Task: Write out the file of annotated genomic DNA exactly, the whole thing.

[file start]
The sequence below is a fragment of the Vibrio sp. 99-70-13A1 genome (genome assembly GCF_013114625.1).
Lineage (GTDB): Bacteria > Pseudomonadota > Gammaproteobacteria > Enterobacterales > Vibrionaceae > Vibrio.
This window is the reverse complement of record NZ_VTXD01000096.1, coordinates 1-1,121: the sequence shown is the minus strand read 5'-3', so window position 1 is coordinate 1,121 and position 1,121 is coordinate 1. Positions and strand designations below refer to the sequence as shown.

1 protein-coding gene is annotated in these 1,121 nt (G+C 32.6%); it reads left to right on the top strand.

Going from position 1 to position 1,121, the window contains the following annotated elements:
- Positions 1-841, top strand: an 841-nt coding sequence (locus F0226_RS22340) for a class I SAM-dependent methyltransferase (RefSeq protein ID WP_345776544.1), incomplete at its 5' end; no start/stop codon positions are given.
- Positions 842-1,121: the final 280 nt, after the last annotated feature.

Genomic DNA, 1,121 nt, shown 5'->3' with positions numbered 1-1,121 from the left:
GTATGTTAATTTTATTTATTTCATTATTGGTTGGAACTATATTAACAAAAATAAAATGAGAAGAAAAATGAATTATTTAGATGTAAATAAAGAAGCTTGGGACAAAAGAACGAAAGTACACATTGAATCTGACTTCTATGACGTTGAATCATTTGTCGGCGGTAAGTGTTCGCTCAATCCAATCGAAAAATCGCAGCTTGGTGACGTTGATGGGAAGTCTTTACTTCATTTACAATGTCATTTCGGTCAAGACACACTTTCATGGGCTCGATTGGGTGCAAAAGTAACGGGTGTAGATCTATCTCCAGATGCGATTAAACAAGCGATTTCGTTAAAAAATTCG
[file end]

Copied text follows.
The sequence below is a fragment of the Vibrio sp. 99-70-13A1 genome (genome assembly GCF_013114625.1).
Lineage (GTDB): Bacteria > Pseudomonadota > Gammaproteobacteria > Enterobacterales > Vibrionaceae > Vibrio.
This window is the reverse complement of record NZ_VTXD01000096.1, coordinates 1-1,121: the sequence shown is the minus strand read 5'-3', so window position 1 is coordinate 1,121 and position 1,121 is coordinate 1. Positions and strand designations below refer to the sequence as shown.

1 protein-coding gene is annotated in these 1,121 nt (G+C 32.6%); it reads left to right on the top strand.

Going from position 1 to position 1,121, the window contains the following annotated elements:
- Positions 1-841, top strand: an 841-nt coding sequence (locus F0226_RS22340) for a class I SAM-dependent methyltransferase (RefSeq protein ID WP_345776544.1), incomplete at its 5' end; no start/stop codon positions are given.
- Positions 842-1,121: the final 280 nt, after the last annotated feature.

Genomic DNA, 1,121 nt, shown 5'->3' with positions numbered 1-1,121 from the left:
GTATGTTAATTTTATTTATTTCATTATTGGTTGGAACTATATTAACAAAAATAAAATGAGAAGAAAAATGAATTATTTAGATGTAAATAAAGAAGCTTGGGACAAAAGAACGAAAGTACACATTGAATCTGACTTCTATGACGTTGAATCATTTGTCGGCGGTAAGTGTTCGCTCAATCCAATCGAAAAATCGCAGCTTGGTGACGTTGATGGGAAGTCTTTACTTCATTTACAATGTCATTTCGGTCAAGACACACTTTCATGGGCTCGATTGGGTGCAAAAGTAACGGGTGTAGATCTATCTCCAGATGCGATTAAACAAGCGATTTCGTTAAAAAATTCG